From Arlington to Appomattox: Robert E. Lee’s Civil War, Day by Day, 1861-1865, by Charles Knight
Douglas S. Freeman’s Pulitzer Prize-winning four-volume study on Robert E. Lee remains the most thorough history of the man. After spending so many years with his subject, Freeman claimed he knew where Lee was every day of his life, from West Point until his death. In fact, there are many gaps in Freeman’s Lee, and hundreds of sources have been discovered in the decades since that have changed many of the accepted “facts” about the general. In From Arlington to Appomattox: Robert E. Lee’s Civil War, Day by Day, 1861-1865 author Charles Knight does for Lee and students of the war what E. B. Long’s Civil War Day by Day did for our ability to understand the conflict as a whole. This is not another Lee biography, but it is every bit as valuable as one, and perhaps more so.
Lost in all of the military histories of the war, and even in most of the Lee biographies, is what the general was doing when he was out of history’s “public” eye. We know Lee rode out to meet the survivors of Pickett’s Charge and accept blame for the defeat, that he tried to lead the Texas Brigade in a counterattack to save the day at the Wilderness, and took a tearful ride from Wilmer McLean’s house at Appomattox. But what of the other days? Where was Lee and what was he doing when the spotlight of history failed to illuminate him?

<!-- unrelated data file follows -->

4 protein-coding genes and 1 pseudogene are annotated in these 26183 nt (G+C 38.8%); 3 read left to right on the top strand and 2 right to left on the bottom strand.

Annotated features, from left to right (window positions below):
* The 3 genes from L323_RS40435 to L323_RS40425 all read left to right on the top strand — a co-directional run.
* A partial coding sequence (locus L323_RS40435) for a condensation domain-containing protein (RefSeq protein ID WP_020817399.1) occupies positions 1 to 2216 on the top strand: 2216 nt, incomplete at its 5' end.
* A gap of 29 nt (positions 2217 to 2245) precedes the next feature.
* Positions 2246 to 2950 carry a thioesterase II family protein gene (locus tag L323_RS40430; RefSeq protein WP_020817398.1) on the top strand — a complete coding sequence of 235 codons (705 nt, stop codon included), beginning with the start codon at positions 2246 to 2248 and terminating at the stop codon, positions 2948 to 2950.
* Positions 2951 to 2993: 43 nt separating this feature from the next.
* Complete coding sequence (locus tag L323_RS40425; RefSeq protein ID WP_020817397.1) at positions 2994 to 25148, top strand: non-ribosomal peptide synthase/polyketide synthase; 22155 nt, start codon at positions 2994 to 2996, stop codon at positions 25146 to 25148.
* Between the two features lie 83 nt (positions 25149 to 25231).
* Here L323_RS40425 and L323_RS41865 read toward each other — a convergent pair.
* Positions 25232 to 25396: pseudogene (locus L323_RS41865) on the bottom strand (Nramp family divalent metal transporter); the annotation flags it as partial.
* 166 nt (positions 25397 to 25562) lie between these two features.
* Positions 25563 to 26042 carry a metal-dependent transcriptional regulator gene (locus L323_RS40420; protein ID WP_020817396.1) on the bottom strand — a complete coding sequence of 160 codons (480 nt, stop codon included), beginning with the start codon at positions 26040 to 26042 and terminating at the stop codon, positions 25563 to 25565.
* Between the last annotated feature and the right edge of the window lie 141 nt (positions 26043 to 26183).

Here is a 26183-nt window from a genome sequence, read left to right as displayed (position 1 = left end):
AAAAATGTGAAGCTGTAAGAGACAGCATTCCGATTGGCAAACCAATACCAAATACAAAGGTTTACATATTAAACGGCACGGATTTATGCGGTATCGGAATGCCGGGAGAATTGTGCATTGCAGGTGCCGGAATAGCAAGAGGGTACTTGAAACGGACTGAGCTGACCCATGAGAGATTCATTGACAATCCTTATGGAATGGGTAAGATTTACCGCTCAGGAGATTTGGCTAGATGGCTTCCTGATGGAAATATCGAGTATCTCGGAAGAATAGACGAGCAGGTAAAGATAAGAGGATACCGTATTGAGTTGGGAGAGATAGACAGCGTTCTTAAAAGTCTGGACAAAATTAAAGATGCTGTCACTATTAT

Focusing on where he was, who he was with, and what he was doing day by day offers an entirely different appreciation for Lee. Readers will come away with a fresh sense of his struggles, both personal and professional, and discover many things about Lee for the first time using his own correspondence and papers from his family, his staff, his lieutenants, and the men of his army.
General Lee intended to write a history of the Army of Northern Virginia but died before he could complete his work. Based on hundreds of first-person accounts, From Arlington to Appomattox recreates, as far as such a thing is now possible, a Lee-centric study of what the man experienced on a daily basis. It is a tremendous contribution to the literature of the Civil War. (hard cover, 576 pages)
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|Dimensions||10 × 9 × 3 in|